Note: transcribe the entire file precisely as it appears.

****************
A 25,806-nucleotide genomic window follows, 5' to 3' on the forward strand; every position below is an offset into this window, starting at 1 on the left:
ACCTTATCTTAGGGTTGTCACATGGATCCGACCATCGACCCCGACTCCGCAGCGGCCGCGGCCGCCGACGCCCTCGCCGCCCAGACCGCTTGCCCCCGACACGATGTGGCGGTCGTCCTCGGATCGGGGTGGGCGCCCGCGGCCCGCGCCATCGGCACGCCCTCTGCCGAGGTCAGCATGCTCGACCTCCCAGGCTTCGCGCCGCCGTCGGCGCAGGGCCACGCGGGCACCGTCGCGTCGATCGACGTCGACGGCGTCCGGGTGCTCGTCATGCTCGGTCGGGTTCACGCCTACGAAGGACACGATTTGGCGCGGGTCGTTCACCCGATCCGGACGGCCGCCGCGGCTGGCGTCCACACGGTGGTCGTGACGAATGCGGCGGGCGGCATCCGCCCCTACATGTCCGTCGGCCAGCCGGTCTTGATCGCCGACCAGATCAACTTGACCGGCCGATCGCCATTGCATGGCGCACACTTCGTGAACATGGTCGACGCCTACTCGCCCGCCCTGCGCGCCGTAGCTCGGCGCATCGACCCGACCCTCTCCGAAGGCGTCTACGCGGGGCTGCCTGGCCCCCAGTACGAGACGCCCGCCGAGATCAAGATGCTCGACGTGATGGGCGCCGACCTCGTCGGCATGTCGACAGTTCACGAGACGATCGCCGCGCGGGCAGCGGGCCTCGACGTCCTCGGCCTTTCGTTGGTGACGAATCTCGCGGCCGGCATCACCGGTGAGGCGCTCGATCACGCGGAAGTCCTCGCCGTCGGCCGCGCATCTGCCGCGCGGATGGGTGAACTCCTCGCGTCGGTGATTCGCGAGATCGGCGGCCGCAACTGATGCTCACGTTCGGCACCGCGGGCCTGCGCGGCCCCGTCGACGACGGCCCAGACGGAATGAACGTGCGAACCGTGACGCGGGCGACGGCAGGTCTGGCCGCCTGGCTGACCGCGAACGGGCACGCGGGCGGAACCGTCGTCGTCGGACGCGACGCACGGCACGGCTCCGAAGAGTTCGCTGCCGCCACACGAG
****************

A 25,806-nucleotide genomic window follows, 5' to 3' on the forward strand; every position below is an offset into this window, starting at 1 on the left:
ACCTTATCTTAGGGTTGTCACATGGATCCGACCATCGACCCCGACTCCGCAGCGGCCGCGGCCGCCGACGCCCTCGCCGCCCAGACCGCTTGCCCCCGACACGATGTGGCGGTCGTCCTCGGATCGGGGTGGGCGCCCGCGGCCCGCGCCATCGGCACGCCCTCTGCCGAGGTCAGCATGCTCGACCTCCCAGGCTTCGCGCCGCCGTCGGCGCAGGGCCACGCGGGCACCGTCGCGTCGATCGACGTCGACGGCGTCCGGGTGCTCGTCATGCTCGGTCGGGTTCACGCCTACGAAGGACACGATTTGGCGCGGGTCGTTCACCCGATCCGGACGGCCGCCGCGGCTGGCGTCCACACGGTGGTCGTGACGAATGCGGCGGGCGGCATCCGCCCCTACATGTCCGTCGGCCAGCCGGTCTTGATCGCCGACCAGATCAACTTGACCGGCCGATCGCCATTGCATGGCGCACACTTCGTGAACATGGTCGACGCCTACTCGCCCGCCCTGCGCGCCGTAGCTCGGCGCATCGACCCGACCCTCTCCGAAGGCGTCTACGCGGGGCTGCCTGGCCCCCAGTACGAGACGCCCGCCGAGATCAAGATGCTCGACGTGATGGGCGCCGACCTCGTCGGCATGTCGACAGTTCACGAGACGATCGCCGCGCGGGCAGCGGGCCTCGACGTCCTCGGCCTTTCGTTGGTGACGAATCTCGCGGCCGGCATCACCGGTGAGGCGCTCGATCACGCGGAAGTCCTCGCCGTCGGCCGCGCATCTGCCGCGCGGATGGGTGAACTCCTCGCGTCGGTGATTCGCGAGATCGGCGGCCGCAACTGATGCTCACGTTCGGCACCGCGGGCCTGCGCGGCCCCGTCGACGACGGCCCAGACGGAATGAACGTGCGAACCGTGACGCGGGCGACGGCAGGTCTGGCCGCCTGGCTGACCGCGAACGGGCACGCGGGCGGAACCGTCGTCGTCGGACGCGACGCACGGCACGGCTCCGAAGAGTTCGCTGCCGCCACACGAG